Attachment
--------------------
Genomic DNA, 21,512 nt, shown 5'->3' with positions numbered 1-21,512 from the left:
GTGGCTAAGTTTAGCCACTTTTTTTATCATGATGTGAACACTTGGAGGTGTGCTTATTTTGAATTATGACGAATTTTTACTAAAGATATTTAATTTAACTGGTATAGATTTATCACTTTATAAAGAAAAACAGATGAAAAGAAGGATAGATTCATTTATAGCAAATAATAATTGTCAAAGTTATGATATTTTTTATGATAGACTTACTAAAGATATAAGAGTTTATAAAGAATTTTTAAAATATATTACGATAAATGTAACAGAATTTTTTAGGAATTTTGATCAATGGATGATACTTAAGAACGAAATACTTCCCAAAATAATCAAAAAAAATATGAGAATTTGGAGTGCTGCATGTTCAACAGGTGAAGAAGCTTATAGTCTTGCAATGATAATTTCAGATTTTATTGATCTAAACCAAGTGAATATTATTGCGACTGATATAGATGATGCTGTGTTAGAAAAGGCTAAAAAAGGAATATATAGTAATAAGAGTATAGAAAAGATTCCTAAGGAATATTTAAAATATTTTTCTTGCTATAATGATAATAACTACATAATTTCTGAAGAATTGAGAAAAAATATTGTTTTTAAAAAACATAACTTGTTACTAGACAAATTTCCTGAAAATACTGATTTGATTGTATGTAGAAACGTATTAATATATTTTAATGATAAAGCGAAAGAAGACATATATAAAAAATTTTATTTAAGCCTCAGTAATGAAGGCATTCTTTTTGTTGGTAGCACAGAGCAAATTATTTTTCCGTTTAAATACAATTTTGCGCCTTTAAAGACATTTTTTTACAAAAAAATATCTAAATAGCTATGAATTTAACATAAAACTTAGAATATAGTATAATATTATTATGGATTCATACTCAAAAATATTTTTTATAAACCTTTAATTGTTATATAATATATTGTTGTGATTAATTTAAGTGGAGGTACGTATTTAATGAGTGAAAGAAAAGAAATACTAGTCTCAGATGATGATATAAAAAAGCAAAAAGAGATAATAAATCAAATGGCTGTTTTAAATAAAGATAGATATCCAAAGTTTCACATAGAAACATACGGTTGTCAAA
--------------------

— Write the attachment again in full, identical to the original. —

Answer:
Genomic DNA, 21,512 nt, shown 5'->3' with positions numbered 1-21,512 from the left:
GTGGCTAAGTTTAGCCACTTTTTTTATCATGATGTGAACACTTGGAGGTGTGCTTATTTTGAATTATGACGAATTTTTACTAAAGATATTTAATTTAACTGGTATAGATTTATCACTTTATAAAGAAAAACAGATGAAAAGAAGGATAGATTCATTTATAGCAAATAATAATTGTCAAAGTTATGATATTTTTTATGATAGACTTACTAAAGATATAAGAGTTTATAAAGAATTTTTAAAATATATTACGATAAATGTAACAGAATTTTTTAGGAATTTTGATCAATGGATGATACTTAAGAACGAAATACTTCCCAAAATAATCAAAAAAAATATGAGAATTTGGAGTGCTGCATGTTCAACAGGTGAAGAAGCTTATAGTCTTGCAATGATAATTTCAGATTTTATTGATCTAAACCAAGTGAATATTATTGCGACTGATATAGATGATGCTGTGTTAGAAAAGGCTAAAAAAGGAATATATAGTAATAAGAGTATAGAAAAGATTCCTAAGGAATATTTAAAATATTTTTCTTGCTATAATGATAATAACTACATAATTTCTGAAGAATTGAGAAAAAATATTGTTTTTAAAAAACATAACTTGTTACTAGACAAATTTCCTGAAAATACTGATTTGATTGTATGTAGAAACGTATTAATATATTTTAATGATAAAGCGAAAGAAGACATATATAAAAAATTTTATTTAAGCCTCAGTAATGAAGGCATTCTTTTTGTTGGTAGCACAGAGCAAATTATTTTTCCGTTTAAATACAATTTTGCGCCTTTAAAGACATTTTTTTACAAAAAAATATCTAAATAGCTATGAATTTAACATAAAACTTAGAATATAGTATAATATTATTATGGATTCATACTCAAAAATATTTTTTATAAACCTTTAATTGTTATATAATATATTGTTGTGATTAATTTAAGTGGAGGTACGTATTTAATGAGTGAAAGAAAAGAAATACTAGTCTCAGATGATGATATAAAAAAGCAAAAAGAGATAATAAATCAAATGGCTGTTTTAAATAAAGATAGATATCCAAAGTTTCACATAGAAACATACGGTTGTCAAA